Corporate Governance for Asian Publicly Listed Family-Controlled Firms - Full Report

Tom Berry    Tony Tan, DBA, CFA, Fianna Jurdant
06 Aug 2018
Categories: Investor Education, Corporate Finance

Country or region: Asia Pacific (Overall)

There is a gap in the literature concerning regulatory responses and approaches to corporate governance of controlled family firms. This report reviews the literature to develop an overview of the economic landscape of publicly listed family firms in Asia and to demonstrate the importance of these entities to the region and beyond. Another objective is to illustrate the challenges that confront policymakers in developing corporate governance policies relevant to publicly listed family firms. Discussion in the report indicates two significant hurdles for policymakers. First, there is a lack of consensus on a universal definition of a publicly listed family firm. Second, publicly listed family firms should not be perceived as a homogeneous group over which a “one size fits all” corporate governance blanket can be cast.

The focus of the report then shifts to highlighting how an effective corporate governance system can improve performance and create value by reducing the cost of equity and reducing capital waste. The discussion examines how properties of publicly listed family firms can enhance shareholder wealth or lead to the expropriation of wealth from minority owners. The final objective of the study is to report key observations from a series of case studies spanning 14 Asian economies that cover a range of corporate governance issues central to publicly listed family firms. The case studies provide insight into current practices of Asian publicly listed family firms that may require the attention of policymakers. The issues raised in this report provide the initial building blocks for developing a more extensive road map to underpin a comprehensive analysis. Findings from this analysis can provide the foundation for evidence-based policy recommendations specific to family firms, which are a significant aspect of the Asian economic landscape and a key to the region’s current and future prosperity.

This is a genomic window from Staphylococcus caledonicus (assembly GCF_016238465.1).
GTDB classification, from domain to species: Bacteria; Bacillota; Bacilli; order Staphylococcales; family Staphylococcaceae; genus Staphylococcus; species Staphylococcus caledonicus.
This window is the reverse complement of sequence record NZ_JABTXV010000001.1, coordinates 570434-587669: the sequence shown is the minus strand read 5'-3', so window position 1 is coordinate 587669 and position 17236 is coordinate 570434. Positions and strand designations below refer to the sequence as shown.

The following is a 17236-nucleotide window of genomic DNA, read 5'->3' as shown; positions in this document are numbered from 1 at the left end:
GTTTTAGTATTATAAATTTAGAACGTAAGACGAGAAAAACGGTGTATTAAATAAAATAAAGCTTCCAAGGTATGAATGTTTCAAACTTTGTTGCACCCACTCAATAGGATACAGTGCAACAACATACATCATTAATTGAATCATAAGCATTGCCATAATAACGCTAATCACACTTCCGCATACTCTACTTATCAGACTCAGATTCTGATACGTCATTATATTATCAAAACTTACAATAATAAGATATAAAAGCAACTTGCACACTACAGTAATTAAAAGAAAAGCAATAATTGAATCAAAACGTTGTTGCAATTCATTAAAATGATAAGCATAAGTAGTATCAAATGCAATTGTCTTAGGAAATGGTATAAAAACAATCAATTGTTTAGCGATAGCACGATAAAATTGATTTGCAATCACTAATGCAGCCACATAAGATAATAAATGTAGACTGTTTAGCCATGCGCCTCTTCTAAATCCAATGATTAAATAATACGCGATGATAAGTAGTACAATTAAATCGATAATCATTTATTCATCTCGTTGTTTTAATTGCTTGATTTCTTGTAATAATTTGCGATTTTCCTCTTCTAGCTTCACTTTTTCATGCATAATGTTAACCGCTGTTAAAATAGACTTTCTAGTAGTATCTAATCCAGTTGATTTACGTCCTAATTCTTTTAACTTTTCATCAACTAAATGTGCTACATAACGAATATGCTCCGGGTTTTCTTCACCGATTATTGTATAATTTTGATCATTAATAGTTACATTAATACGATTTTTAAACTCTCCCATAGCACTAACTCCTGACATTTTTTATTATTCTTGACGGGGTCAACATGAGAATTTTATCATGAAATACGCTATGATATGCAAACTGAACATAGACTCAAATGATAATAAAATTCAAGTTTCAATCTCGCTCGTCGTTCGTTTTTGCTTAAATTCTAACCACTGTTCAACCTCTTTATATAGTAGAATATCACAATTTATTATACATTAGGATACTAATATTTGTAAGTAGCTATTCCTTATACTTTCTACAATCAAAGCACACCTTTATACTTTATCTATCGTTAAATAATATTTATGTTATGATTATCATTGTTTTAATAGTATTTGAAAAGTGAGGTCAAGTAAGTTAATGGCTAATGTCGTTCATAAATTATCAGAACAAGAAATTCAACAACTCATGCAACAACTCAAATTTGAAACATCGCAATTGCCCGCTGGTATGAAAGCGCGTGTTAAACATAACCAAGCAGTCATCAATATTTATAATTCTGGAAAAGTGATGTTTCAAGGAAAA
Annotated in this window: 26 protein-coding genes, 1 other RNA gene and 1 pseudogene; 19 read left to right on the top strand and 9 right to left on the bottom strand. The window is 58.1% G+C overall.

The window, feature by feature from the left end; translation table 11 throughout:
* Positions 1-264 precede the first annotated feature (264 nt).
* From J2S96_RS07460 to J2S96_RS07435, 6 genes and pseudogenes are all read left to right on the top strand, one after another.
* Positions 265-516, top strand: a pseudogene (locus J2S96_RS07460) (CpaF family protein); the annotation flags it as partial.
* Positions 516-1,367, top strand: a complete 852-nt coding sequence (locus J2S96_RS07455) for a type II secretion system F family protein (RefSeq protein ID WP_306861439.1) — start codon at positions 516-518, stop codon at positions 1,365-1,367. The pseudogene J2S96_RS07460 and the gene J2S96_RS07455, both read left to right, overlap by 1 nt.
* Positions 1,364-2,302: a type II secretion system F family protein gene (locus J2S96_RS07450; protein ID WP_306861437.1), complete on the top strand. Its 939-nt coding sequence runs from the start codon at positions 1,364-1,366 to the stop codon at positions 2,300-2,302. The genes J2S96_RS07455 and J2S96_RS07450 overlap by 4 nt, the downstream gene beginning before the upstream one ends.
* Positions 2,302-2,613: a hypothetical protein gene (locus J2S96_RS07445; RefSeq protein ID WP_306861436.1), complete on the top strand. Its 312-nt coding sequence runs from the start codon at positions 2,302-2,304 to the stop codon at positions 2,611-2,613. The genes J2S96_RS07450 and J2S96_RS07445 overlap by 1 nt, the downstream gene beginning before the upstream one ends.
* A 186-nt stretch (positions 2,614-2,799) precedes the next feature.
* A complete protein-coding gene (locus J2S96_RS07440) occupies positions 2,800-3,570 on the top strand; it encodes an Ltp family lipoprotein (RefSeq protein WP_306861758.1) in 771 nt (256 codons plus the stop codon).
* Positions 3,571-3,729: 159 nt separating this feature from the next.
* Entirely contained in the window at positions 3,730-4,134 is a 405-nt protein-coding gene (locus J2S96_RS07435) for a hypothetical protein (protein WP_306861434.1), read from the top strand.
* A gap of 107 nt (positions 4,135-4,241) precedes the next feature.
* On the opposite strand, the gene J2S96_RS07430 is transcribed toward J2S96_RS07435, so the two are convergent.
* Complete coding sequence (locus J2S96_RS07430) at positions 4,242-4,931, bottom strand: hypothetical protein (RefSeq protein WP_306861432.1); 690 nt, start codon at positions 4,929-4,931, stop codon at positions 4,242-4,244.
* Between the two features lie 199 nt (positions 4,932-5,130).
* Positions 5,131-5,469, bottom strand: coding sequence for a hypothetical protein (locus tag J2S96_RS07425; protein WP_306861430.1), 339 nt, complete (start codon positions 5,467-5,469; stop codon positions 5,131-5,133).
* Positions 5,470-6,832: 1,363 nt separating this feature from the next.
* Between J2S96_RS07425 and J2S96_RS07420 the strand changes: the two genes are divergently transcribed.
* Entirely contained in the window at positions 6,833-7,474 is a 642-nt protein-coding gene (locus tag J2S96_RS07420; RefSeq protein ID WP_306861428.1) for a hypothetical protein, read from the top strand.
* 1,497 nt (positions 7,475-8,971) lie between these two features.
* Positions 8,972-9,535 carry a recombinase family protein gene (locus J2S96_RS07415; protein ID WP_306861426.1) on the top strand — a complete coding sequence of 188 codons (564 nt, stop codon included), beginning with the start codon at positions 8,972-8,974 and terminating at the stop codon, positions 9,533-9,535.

This article qualifies for 0.5 CE under the guidelines of the CFA Institute Continuing Education Program. 
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Family firms constitute the underlying component of the business environment across Asia and have been a major driving force behind the region’s economic prosperity. To expand operations during recent decades, several Asian family firms have turned to the equity markets for financing, which has led to substantial growth in the number of listings and the total market capitalization of many Asian capital markets. This growth is expected to continue. Nonetheless, Asian publicly listed family firms are facing various external (e.g., slowing economies) and internal (e.g., forthcoming generational succession) headwinds. Strong arguments have been put forward that an effective corporate governance system not only is fundamental in ensuring stability in the face of economic headwinds but also can aid in enhancing value creation and stock performance. Various financial crises and corporate scandals have provided a catalyst for strides in strengthening corporate governance practices and standards across Asia.

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